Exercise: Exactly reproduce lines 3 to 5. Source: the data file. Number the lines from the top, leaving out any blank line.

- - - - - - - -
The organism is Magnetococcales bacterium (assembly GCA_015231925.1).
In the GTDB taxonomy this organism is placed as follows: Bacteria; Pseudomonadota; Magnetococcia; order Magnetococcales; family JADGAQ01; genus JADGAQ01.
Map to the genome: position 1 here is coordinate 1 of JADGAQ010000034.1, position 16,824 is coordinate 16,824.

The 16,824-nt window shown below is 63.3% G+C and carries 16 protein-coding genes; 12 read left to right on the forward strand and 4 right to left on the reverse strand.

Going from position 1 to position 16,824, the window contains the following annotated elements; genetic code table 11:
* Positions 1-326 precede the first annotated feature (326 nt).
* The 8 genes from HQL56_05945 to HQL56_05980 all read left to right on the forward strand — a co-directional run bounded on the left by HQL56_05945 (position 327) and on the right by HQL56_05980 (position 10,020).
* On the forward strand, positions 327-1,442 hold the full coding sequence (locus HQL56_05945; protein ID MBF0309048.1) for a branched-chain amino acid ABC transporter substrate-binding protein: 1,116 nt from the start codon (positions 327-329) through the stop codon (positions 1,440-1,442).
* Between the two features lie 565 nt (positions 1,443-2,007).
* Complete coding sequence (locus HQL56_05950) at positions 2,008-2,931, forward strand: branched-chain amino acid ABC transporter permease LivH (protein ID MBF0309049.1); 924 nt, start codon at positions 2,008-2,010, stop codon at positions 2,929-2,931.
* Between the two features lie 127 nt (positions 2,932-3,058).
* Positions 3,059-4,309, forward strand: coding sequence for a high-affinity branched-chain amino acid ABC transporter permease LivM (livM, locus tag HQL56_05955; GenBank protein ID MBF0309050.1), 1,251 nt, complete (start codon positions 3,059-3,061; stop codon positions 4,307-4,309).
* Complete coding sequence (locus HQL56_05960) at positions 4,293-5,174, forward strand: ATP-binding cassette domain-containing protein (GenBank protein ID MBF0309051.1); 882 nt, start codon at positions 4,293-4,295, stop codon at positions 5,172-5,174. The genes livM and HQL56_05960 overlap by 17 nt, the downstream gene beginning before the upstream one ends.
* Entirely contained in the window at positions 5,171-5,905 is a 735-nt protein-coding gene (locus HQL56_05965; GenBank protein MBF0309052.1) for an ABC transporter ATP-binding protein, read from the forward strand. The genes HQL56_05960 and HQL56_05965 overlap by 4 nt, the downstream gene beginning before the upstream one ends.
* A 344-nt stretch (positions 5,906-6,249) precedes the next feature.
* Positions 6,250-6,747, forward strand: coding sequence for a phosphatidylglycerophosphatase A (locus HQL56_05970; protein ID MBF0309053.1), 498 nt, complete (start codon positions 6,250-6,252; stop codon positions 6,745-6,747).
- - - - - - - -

Map to the genome: position 1 here is coordinate 1 of JADGAQ010000034.1, position 16,824 is coordinate 16,824.

The 16,824-nt window shown below is 63.3% G+C and carries 16 protein-coding genes; 12 read left to right on the forward strand and 4 right to left on the reverse strand.

Going from position 1 to position 16,824, the window contains the following annotated elements; genetic code table 11: